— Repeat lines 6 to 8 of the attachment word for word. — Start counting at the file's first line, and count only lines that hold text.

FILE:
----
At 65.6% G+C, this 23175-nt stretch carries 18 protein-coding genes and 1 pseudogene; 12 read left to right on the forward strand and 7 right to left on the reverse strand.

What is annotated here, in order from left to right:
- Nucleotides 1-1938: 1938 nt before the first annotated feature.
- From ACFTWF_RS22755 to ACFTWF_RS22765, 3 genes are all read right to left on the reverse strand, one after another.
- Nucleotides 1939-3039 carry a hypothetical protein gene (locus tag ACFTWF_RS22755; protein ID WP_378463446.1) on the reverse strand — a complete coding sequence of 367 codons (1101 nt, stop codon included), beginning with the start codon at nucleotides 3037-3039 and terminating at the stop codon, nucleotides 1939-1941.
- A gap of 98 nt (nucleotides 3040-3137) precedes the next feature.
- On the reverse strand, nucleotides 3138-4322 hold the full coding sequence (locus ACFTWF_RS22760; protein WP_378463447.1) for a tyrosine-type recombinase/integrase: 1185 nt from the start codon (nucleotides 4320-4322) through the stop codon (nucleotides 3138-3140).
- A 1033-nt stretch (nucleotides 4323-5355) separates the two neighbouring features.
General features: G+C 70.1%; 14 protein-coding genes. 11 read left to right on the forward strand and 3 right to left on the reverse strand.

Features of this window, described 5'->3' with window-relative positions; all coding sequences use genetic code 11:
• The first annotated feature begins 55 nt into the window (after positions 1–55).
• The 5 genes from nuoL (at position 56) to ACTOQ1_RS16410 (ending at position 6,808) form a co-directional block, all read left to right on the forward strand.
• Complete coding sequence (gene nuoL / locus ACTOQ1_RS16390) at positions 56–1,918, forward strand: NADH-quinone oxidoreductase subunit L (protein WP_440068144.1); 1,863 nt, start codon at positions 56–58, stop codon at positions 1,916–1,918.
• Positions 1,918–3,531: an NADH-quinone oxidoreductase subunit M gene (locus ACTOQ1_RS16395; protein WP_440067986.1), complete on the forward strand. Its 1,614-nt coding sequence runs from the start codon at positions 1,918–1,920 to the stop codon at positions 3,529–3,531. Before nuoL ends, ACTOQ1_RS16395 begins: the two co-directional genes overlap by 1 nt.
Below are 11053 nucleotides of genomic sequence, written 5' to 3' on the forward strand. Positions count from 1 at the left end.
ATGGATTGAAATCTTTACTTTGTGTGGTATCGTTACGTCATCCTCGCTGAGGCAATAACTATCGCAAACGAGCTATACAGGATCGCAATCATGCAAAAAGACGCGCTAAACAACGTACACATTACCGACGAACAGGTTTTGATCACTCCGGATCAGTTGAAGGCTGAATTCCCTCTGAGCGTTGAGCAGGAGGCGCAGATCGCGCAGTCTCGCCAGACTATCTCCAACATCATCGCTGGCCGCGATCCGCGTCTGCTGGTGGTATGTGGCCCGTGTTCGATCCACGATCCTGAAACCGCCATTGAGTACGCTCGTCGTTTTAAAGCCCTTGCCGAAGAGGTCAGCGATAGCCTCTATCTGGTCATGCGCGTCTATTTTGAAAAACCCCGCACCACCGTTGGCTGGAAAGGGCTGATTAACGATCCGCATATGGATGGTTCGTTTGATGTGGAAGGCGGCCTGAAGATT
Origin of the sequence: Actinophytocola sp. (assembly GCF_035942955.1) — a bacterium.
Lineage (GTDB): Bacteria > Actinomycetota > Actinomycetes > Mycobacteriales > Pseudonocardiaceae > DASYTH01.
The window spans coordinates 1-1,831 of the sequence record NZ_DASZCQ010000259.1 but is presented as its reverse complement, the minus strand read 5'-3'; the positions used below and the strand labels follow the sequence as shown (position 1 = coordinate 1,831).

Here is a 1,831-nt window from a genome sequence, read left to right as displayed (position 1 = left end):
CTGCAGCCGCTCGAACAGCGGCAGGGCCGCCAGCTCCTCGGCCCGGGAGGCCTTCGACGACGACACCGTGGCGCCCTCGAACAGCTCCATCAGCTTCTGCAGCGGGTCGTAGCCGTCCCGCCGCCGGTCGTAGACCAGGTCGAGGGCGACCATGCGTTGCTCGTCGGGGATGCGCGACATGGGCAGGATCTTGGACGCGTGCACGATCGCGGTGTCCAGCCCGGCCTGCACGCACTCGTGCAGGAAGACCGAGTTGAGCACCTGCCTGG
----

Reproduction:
- A gap of 98 nt (nucleotides 3040-3137) precedes the next feature.
- On the reverse strand, nucleotides 3138-4322 hold the full coding sequence (locus ACFTWF_RS22760; protein WP_378463447.1) for a tyrosine-type recombinase/integrase: 1185 nt from the start codon (nucleotides 4320-4322) through the stop codon (nucleotides 3138-3140).
- A 1033-nt stretch (nucleotides 4323-5355) separates the two neighbouring features.